HUNT VALLEY, Md., April 14 When you hear the word"antioxidants" mentioned, what foods immediately come to mind? Blueberries?Pomegranates? How about cinnamon?
That's right, when it comes to antioxidant prowess, just one teaspoon ofcinnamon vies for top billing along with a half cup of blueberries and one cupof pomegranate juice. Surprising to some, spices and herbs are extremely richin antioxidants -- with levels comparable to many fruits and vegetables,including today's popular "super foods."(1)
Nutritionists have long recommended spices and herbs as a way to addflavor without fat, salt or sugar -- making it easier to meet today's dietaryguidelines. But now studies suggest adding more spices and herbs to your dietmay not only please your palate, it could enhance your health.
"It's the ultimate in good nutrition news when adding a favoriteingredient increases the health benefits of the foods we're already enjoying,"said nutrition expert Wendy Bazilian, DrPH, RD, author of the newest editionof The SuperFoodsRx(TM) series, The SuperFoodsRx Diet: Lose Weight with thePower of SuperNutrients. "Using more spices and herbs is an easy, simple stepthat everyone can take to help improve the overall quality of their diet."
To make it easy -- and delicious -- to enjoy the potential benefits ofspices, McCormick(R) has created a unique collection of new recipes, speciallydesigned to deliver up to half a teaspoon of antioxidant-rich spices perserving.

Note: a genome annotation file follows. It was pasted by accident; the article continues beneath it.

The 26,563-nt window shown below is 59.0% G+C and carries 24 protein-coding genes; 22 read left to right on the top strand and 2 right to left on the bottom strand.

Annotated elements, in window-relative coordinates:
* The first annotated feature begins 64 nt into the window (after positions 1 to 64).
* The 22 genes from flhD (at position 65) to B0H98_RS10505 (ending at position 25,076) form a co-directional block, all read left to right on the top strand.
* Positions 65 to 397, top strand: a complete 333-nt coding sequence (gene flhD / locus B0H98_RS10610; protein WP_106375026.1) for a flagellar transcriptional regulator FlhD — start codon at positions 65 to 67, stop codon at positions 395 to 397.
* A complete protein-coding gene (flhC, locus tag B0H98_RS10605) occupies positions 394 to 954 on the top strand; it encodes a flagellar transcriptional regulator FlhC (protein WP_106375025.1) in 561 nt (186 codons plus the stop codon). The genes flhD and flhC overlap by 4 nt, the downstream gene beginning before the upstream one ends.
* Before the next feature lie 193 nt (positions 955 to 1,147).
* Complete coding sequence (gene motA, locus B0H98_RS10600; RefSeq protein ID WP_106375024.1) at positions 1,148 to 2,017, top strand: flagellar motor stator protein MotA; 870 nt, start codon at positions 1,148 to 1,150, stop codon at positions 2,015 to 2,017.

The Original Functional Foods?
In many cultures throughout history, spices and herbs have been used forboth culinary and medicinal purposes. Only recently have scientists turnedtheir attention to the potential health benefits of spices and herbs. "Thestudy of spices is a relatively new area of nutrition science investigation,but one that holds great promise. What is especially encouraging is that thespice amounts being studied are reasonable for culinary usage," said Dr.Bazilian.
Researchers are investigating the unique protective properties of spicesand herbs, and their role in possibly reducing inflammation. Inflammation hasbeen identified as a precursor to many chronic diseases. Other researchers areexploring the potential of spices to boost metabolism, promote satiety, aidweight management and enhance the overall quality of the diet. To advance thescience of spices and herbs, McCormick created the McCormick ScienceInstitute, an independent research organization supported by McCormick &Company, Inc.
Many spices and herbs appear to have some beneficial effects, but sevenSuper Spices that may hold the greatest potential to improve our healthinclude:
More Reasons to Season
Botanically, spices and herbs are classified as fruits and vegetables.That's why these plant-derived ingredients are naturally high in antioxidants.And, since they no longer contain the water that makes up a significant partof the weight of fresh produce, spices and herbs offer a big antioxidant punchin a very compact package. Spices and herbs also are rich in phytonutrients,such as carotenoids, flavonoids and other phenolics, which possesshealth-promoting properties beyond antioxidation.
To help enjoy the taste and health benefits of the Super Spices throughoutthe course of the day, Dr. Bazilian recommends these simple tips:
You'll find everything you need to start enjoying the health and tastebenefits of spices at http://www.spicesforhealth.com -- a valuable resource tohelp you boost your intake of the seven Super Spices. Log on to find scores ofnew specially designed recipes that deliver a big hit of antioxidant-richspices and other nutrient-packed ingredients. From appetizers, main dishes,sides and desserts -- you'll find an array of tempting recipes that arebursting with flavor and health-promoting potential. To jump start your u